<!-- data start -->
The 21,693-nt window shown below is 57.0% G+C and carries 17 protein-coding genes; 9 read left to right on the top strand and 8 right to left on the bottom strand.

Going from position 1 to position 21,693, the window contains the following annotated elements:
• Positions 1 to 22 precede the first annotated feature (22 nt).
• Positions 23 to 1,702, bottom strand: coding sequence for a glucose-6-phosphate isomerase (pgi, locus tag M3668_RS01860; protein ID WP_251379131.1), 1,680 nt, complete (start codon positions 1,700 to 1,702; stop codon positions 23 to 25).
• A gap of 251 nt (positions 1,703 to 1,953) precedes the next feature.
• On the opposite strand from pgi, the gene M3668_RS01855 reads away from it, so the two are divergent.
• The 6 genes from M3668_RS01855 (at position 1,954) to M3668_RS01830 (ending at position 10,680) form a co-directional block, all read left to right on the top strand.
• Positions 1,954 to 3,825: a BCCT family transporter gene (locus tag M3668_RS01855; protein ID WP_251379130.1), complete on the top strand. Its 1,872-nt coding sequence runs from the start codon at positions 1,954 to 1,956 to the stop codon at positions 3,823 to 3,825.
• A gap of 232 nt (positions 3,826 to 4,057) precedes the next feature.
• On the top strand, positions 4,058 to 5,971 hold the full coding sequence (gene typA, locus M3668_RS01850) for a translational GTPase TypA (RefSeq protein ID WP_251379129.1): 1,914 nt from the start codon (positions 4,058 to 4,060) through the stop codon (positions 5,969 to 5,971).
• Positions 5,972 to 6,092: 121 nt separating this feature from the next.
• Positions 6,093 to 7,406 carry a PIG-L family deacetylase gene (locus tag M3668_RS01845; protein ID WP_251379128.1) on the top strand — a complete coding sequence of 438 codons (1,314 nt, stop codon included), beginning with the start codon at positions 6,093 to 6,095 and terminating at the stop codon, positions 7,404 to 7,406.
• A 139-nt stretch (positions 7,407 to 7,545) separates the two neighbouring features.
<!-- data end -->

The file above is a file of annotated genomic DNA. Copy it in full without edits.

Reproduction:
The 21,693-nt window shown below is 57.0% G+C and carries 17 protein-coding genes; 9 read left to right on the top strand and 8 right to left on the bottom strand.

Going from position 1 to position 21,693, the window contains the following annotated elements:
• Positions 1 to 22 precede the first annotated feature (22 nt).
• Positions 23 to 1,702, bottom strand: coding sequence for a glucose-6-phosphate isomerase (pgi, locus tag M3668_RS01860; protein ID WP_251379131.1), 1,680 nt, complete (start codon positions 1,700 to 1,702; stop codon positions 23 to 25).
• A gap of 251 nt (positions 1,703 to 1,953) precedes the next feature.
• On the opposite strand from pgi, the gene M3668_RS01855 reads away from it, so the two are divergent.
• The 6 genes from M3668_RS01855 (at position 1,954) to M3668_RS01830 (ending at position 10,680) form a co-directional block, all read left to right on the top strand.
• Positions 1,954 to 3,825: a BCCT family transporter gene (locus tag M3668_RS01855; protein ID WP_251379130.1), complete on the top strand. Its 1,872-nt coding sequence runs from the start codon at positions 1,954 to 1,956 to the stop codon at positions 3,823 to 3,825.
• A gap of 232 nt (positions 3,826 to 4,057) precedes the next feature.
• On the top strand, positions 4,058 to 5,971 hold the full coding sequence (gene typA, locus M3668_RS01850) for a translational GTPase TypA (RefSeq protein ID WP_251379129.1): 1,914 nt from the start codon (positions 4,058 to 4,060) through the stop codon (positions 5,969 to 5,971).
• Positions 5,972 to 6,092: 121 nt separating this feature from the next.
• Positions 6,093 to 7,406 carry a PIG-L family deacetylase gene (locus tag M3668_RS01845; protein ID WP_251379128.1) on the top strand — a complete coding sequence of 438 codons (1,314 nt, stop codon included), beginning with the start codon at positions 6,093 to 6,095 and terminating at the stop codon, positions 7,404 to 7,406.
• A 139-nt stretch (positions 7,407 to 7,545) separates the two neighbouring features.